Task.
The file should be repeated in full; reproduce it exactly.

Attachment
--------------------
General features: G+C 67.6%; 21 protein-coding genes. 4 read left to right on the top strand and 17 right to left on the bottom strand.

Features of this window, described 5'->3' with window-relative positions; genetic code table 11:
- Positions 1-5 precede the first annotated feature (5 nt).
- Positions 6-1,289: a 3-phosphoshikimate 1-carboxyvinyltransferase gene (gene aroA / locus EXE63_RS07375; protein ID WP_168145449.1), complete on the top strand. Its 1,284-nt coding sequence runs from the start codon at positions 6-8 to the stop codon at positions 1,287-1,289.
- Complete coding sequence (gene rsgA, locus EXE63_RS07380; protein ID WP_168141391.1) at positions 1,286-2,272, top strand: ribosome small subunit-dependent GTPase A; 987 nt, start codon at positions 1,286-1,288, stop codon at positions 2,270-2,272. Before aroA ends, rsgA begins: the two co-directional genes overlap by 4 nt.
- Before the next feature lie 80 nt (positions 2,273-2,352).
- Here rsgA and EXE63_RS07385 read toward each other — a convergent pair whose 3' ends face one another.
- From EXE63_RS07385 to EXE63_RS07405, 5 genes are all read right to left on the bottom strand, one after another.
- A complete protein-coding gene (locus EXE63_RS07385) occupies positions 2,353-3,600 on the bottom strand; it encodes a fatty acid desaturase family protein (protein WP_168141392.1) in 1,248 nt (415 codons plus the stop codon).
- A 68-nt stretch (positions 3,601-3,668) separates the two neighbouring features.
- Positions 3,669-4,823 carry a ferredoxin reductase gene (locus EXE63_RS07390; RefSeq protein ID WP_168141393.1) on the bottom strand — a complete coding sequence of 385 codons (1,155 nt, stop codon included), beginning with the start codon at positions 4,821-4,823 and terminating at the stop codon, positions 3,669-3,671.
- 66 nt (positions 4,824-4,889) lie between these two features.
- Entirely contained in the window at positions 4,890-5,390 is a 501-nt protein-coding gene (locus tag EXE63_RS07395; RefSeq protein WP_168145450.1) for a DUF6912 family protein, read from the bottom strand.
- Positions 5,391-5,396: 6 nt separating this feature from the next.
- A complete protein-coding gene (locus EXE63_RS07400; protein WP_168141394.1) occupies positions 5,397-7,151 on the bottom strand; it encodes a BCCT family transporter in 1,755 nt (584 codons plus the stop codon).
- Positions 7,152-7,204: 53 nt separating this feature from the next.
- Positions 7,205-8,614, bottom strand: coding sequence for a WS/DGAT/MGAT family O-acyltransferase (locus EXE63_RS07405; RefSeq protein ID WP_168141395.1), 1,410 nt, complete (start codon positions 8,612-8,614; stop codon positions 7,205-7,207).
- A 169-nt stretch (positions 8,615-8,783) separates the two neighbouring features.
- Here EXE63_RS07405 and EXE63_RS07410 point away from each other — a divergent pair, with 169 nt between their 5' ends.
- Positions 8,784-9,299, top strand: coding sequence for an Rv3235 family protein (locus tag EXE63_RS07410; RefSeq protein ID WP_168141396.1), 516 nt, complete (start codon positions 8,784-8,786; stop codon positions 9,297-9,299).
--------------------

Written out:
General features: G+C 67.6%; 21 protein-coding genes. 4 read left to right on the top strand and 17 right to left on the bottom strand.

Features of this window, described 5'->3' with window-relative positions; genetic code table 11:
- Positions 1-5 precede the first annotated feature (5 nt).
- Positions 6-1,289: a 3-phosphoshikimate 1-carboxyvinyltransferase gene (gene aroA / locus EXE63_RS07375; protein ID WP_168145449.1), complete on the top strand. Its 1,284-nt coding sequence runs from the start codon at positions 6-8 to the stop codon at positions 1,287-1,289.
- Complete coding sequence (gene rsgA, locus EXE63_RS07380; protein ID WP_168141391.1) at positions 1,286-2,272, top strand: ribosome small subunit-dependent GTPase A; 987 nt, start codon at positions 1,286-1,288, stop codon at positions 2,270-2,272. Before aroA ends, rsgA begins: the two co-directional genes overlap by 4 nt.
- Before the next feature lie 80 nt (positions 2,273-2,352).
- Here rsgA and EXE63_RS07385 read toward each other — a convergent pair whose 3' ends face one another.
- From EXE63_RS07385 to EXE63_RS07405, 5 genes are all read right to left on the bottom strand, one after another.
- A complete protein-coding gene (locus EXE63_RS07385) occupies positions 2,353-3,600 on the bottom strand; it encodes a fatty acid desaturase family protein (protein WP_168141392.1) in 1,248 nt (415 codons plus the stop codon).
- A 68-nt stretch (positions 3,601-3,668) separates the two neighbouring features.
- Positions 3,669-4,823 carry a ferredoxin reductase gene (locus EXE63_RS07390; RefSeq protein ID WP_168141393.1) on the bottom strand — a complete coding sequence of 385 codons (1,155 nt, stop codon included), beginning with the start codon at positions 4,821-4,823 and terminating at the stop codon, positions 3,669-3,671.
- 66 nt (positions 4,824-4,889) lie between these two features.
- Entirely contained in the window at positions 4,890-5,390 is a 501-nt protein-coding gene (locus tag EXE63_RS07395; RefSeq protein WP_168145450.1) for a DUF6912 family protein, read from the bottom strand.
- Positions 5,391-5,396: 6 nt separating this feature from the next.
- A complete protein-coding gene (locus EXE63_RS07400; protein WP_168141394.1) occupies positions 5,397-7,151 on the bottom strand; it encodes a BCCT family transporter in 1,755 nt (584 codons plus the stop codon).
- Positions 7,152-7,204: 53 nt separating this feature from the next.
- Positions 7,205-8,614, bottom strand: coding sequence for a WS/DGAT/MGAT family O-acyltransferase (locus EXE63_RS07405; RefSeq protein ID WP_168141395.1), 1,410 nt, complete (start codon positions 8,612-8,614; stop codon positions 7,205-7,207).
- A 169-nt stretch (positions 8,615-8,783) separates the two neighbouring features.
- Here EXE63_RS07405 and EXE63_RS07410 point away from each other — a divergent pair, with 169 nt between their 5' ends.
- Positions 8,784-9,299, top strand: coding sequence for an Rv3235 family protein (locus tag EXE63_RS07410; RefSeq protein ID WP_168141396.1), 516 nt, complete (start codon positions 8,784-8,786; stop codon positions 9,297-9,299).